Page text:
Why We Need Blockchain & Types Of Blockchain

Blockchain’s invasion of the IT industry with Bitcoin has changed the way the world views online transactions. When blockchain became popular, people realized that blockchain is beyond Bitcoin. Over the years, various industries such as healthcare, real estate, politics, etc. have tried to adopt blockchain technology. And because each industry functions uniquely, blockchains have had to evolve in different ways. In this blog, I will explain the different types of blockchain and their basics.

Topics covered on this blog are:

– Why different types of blockchain are needed?

– Types of blockchain

Why do we need different types of blockchain?

As mentioned earlier, different industries use blockchain technology in different ways. So before I talk about the different types of blockchain, I would like to discuss some blockchain applications where the requirements and the way the application uses the blockchain are different.

I’ll start with the app that introduced blockchain: Bitcoin!


Bitcoin is one of the most popular cryptocurrencies. Bitcoin is a way to make money transactions online without intermediaries. Say you want to send some bitcoins from your account to another account. You use the recipient’s account ID to transfer bitcoins. Transactions are sent for validation by blockchain mining to avoid fraud. Once the transaction is confirmed and verified, the transaction is added to the blockchain block and the recipient receives the Bitcoin.

When it comes to cryptocurrencies like Bitcoin, everyone needs to have access to it, make transactions, and be a validator. Because of this, Bitcoin has no restrictions on who can access it. Open a web browser and go to https://www.blockchain.com/explorer. Here you can see lots of details like price, hash rate, difficulty level, etc.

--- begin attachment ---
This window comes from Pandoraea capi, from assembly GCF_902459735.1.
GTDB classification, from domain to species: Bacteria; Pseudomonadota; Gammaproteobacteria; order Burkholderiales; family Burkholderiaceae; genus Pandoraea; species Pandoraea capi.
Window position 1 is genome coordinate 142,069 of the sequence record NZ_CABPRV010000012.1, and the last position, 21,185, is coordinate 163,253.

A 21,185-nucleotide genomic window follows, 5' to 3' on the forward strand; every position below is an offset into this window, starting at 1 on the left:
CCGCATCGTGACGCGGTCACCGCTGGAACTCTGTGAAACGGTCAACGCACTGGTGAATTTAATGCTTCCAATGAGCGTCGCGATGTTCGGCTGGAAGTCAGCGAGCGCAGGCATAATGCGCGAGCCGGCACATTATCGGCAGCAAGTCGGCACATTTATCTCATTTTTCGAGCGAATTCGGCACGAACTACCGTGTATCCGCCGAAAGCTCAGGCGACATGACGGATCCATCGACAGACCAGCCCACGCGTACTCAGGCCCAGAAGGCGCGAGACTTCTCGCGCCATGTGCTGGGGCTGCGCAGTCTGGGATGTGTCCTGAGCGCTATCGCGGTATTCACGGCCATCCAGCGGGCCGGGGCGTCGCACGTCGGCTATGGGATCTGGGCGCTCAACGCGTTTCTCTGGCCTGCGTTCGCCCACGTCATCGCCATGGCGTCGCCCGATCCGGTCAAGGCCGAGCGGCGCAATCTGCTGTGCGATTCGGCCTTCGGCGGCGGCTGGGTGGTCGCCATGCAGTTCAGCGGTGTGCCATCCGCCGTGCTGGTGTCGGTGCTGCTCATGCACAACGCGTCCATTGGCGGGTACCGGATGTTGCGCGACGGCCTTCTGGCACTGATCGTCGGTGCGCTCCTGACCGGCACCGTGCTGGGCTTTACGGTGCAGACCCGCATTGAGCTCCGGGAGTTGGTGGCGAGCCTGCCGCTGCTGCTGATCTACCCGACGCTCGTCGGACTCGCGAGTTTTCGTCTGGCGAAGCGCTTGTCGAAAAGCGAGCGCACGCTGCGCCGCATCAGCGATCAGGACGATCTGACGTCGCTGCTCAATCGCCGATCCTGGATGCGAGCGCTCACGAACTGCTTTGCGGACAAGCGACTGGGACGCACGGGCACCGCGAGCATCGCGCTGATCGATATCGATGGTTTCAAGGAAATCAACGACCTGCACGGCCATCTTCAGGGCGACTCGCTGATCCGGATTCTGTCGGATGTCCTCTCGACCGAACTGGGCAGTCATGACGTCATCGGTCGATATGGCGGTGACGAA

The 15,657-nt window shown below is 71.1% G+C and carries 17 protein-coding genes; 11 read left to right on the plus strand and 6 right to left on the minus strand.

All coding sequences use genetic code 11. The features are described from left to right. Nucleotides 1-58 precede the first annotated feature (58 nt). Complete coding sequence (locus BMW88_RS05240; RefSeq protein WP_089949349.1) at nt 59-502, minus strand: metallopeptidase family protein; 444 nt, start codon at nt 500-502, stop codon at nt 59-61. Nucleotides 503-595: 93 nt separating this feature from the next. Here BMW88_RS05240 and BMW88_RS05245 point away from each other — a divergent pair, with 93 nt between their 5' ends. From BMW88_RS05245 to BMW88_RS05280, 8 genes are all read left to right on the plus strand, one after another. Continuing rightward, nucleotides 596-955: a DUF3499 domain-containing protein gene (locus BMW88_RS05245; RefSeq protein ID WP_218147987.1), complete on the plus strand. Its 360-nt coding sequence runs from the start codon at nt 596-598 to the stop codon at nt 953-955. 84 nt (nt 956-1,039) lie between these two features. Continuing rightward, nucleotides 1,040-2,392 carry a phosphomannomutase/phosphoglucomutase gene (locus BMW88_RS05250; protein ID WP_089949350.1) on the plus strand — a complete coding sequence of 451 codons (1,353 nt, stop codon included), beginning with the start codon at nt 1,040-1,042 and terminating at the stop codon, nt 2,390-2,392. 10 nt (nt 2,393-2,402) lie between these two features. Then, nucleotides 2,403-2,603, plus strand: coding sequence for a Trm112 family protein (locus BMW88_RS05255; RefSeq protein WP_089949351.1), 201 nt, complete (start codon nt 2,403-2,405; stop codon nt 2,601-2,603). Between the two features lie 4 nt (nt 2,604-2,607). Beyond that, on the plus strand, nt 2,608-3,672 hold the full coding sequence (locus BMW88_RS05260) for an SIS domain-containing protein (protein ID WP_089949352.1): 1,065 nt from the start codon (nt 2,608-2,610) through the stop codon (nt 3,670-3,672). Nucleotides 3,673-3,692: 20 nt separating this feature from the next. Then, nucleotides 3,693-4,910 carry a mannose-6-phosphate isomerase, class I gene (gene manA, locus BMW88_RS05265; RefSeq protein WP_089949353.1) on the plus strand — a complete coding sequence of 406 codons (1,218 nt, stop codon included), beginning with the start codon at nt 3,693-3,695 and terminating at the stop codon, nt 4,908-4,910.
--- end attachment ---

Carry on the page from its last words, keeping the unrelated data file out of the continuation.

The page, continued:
You can see that a lot of information is publicly available. However, this does not mean that the data is not protected. All this is encrypted data and sensitive data is still safe.


Multichain is a blockchain application used by organizations to increase security. By setting up Multichain, you can prevent unauthorized access to sensitive data. Here, the blockchain is not open to the public, but only to authorized persons within the same organization.

If you own an organization and choose to store details of financial transactions on the blockchain, you do not want that data to be publicly available. Data should be limited to relevant people.

In such blockchain applications, the nodes that can join the network and have access to the blockchain must be restricted. A person can only join the network if invited by the network administrator. In addition, participant and validator access is restricted.

A multichain is a blockchain that is only used by one organization. There is a slightly different version of the one used in the banking sector.

Blockchain in the banking sector